Putin declared a week ago that Russia had the right to invade Ukraine to protect Russian citizens, and his parliament has voted to change the law to make it easier to annex territory inhabited by Russian speakers.
Speaking by telephone to Merkel and British Prime Minister David Cameron, Putin said steps taken by authorities in Crimea were "based on international law and aimed at guaranteeing the legitimate interests of the peninsula's population," the Kremlin said.
A German government statement, however, said the referendum was illegal. "Holding it violates the Ukrainian constitution and international law."
Merkel also regretted the lack of progress on forming an "international contact group" to seek a political solution to the Ukraine crisis and said this should be done urgently.
On Thursday, Merkel said if a contact group was not formed in the coming days and no progress was made in negotiations with Russia, the European Union could hit Russia with sanctions such as travel restrictions and asset freezes.
Merkel, whose country is heavily dependent on Russia oil and gas, has so far been more cautious than some other nations, urging Western partners to give Putin more time before punishing Moscow with tough economic sanctions.
This stance reflects German fears of the geopolitical consequences of an isolated Russia as much as it does concern about its business interests and energy ties.
In a round of telephone diplomacy on Sunday, the German chancellor also spoke with Turkish Prime Minister Tayyip Erdogan, agreeing that Ukraine's sovereignty must be preserved, and Chinese President Xi Jinping, stressing the need to resolve the crisis through dialog.
In the latest armed action, Russians took over a Ukrainian border post on the western edge of Crimea at around 6 a.m. (0400) GMT, trapping about 15 personnel inside, a border guard spokesman said.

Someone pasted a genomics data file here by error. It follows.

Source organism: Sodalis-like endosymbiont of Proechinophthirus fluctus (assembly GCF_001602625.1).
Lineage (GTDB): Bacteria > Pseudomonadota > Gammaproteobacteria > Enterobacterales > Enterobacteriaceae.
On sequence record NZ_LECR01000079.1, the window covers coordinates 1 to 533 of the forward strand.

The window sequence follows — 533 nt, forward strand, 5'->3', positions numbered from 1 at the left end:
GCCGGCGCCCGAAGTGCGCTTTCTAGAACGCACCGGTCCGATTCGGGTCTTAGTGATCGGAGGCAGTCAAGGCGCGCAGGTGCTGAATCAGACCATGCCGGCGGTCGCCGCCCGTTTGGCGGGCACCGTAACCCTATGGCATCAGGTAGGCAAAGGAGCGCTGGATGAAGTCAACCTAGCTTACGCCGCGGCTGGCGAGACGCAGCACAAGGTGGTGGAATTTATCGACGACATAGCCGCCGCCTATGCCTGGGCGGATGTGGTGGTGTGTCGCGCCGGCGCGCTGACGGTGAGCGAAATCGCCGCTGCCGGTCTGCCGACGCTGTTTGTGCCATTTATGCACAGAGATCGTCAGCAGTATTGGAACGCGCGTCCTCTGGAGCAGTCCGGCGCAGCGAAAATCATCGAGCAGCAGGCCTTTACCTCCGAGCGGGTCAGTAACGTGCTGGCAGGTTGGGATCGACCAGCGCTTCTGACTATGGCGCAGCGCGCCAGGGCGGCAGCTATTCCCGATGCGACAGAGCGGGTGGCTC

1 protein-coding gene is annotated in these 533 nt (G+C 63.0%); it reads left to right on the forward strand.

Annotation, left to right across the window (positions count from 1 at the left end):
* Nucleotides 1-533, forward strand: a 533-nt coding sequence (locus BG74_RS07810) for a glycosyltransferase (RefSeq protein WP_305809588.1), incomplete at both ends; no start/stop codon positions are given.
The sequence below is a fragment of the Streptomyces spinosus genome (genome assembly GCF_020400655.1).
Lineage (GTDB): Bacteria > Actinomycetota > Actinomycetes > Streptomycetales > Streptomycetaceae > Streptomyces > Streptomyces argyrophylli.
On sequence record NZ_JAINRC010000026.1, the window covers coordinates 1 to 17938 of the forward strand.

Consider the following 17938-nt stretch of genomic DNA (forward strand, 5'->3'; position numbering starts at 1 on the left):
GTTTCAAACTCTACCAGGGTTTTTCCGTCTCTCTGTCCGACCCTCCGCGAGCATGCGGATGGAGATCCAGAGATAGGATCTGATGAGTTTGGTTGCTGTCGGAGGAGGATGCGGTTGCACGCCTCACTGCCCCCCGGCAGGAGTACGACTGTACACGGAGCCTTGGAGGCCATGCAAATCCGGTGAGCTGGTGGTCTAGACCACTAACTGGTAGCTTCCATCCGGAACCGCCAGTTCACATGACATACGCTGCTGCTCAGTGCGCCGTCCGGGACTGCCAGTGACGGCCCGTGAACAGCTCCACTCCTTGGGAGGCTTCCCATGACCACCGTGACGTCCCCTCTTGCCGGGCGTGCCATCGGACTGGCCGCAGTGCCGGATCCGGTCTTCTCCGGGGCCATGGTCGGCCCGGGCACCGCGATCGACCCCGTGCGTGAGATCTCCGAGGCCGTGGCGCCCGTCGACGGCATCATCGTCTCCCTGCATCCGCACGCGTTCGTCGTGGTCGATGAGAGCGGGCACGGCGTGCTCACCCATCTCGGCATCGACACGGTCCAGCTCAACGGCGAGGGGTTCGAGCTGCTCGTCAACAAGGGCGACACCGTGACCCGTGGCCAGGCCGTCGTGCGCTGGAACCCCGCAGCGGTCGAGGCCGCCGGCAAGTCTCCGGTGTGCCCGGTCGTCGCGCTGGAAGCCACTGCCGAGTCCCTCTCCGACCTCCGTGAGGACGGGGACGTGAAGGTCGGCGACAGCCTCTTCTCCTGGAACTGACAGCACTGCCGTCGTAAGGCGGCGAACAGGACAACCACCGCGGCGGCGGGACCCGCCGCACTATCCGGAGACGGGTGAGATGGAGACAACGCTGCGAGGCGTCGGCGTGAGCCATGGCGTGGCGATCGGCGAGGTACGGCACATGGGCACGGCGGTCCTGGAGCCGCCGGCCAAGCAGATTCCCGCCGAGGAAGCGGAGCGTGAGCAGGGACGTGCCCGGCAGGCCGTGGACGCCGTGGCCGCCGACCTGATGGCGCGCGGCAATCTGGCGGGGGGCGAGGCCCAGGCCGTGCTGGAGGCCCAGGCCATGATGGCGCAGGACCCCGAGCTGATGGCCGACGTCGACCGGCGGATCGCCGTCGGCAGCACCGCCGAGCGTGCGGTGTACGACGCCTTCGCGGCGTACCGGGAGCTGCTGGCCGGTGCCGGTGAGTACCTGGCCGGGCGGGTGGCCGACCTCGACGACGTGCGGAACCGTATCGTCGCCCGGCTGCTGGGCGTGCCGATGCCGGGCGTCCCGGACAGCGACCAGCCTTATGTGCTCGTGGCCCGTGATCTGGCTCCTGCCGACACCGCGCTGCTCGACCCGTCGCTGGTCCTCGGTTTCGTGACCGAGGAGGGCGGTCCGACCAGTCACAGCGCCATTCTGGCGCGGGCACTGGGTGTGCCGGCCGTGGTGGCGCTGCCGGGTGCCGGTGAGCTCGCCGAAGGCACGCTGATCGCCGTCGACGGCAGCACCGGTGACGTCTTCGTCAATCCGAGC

The spokesman, Oleh Slobodyan, said Russian forces now controlled 11 border guard posts across Crimea, a former Russian territory that is home to Russia's Black Sea fleet and has an ethnic Russian majority.
In Sevastopol, several hundred people held a meeting demanding that Crimea become part of Russia, chanting: "Moscow is our capital".
Across town at a monument to Ukrainian poet Taras Shevchenko, violence flared at a meeting to commemorate the 200th anniversary of his birth, when pro-Russian activists and Cossacks attacked a small group of Ukrainians guarding the event and the police had to intervene.
Footage from the event showed a group of men violently kicking one of the Ukrainians as he lay on the ground and a Cossack repeatedly hit him with a long black leather whip.
In Simferopol, Crimea's main city, pro- and anti-Russian groups held rival rallies.
Several hundred opponents of Russian-backed plans for Crimea to secede gathered, carrying blue and yellow balloons the colour of the Ukrainian flag. The crowd sang the national anthem, twice, and an Orthodox Priest led prayers and a hymn.
Vladimir Kirichenko, 58, an engineer, opposed the regional parliament's plans for a vote this month on Crimea joining Russia. "I don't call this a referendum. It asks two practically identical questions: Are you for the secession of Ukraine or are you for the secession of Ukraine? So why would I go and vote?"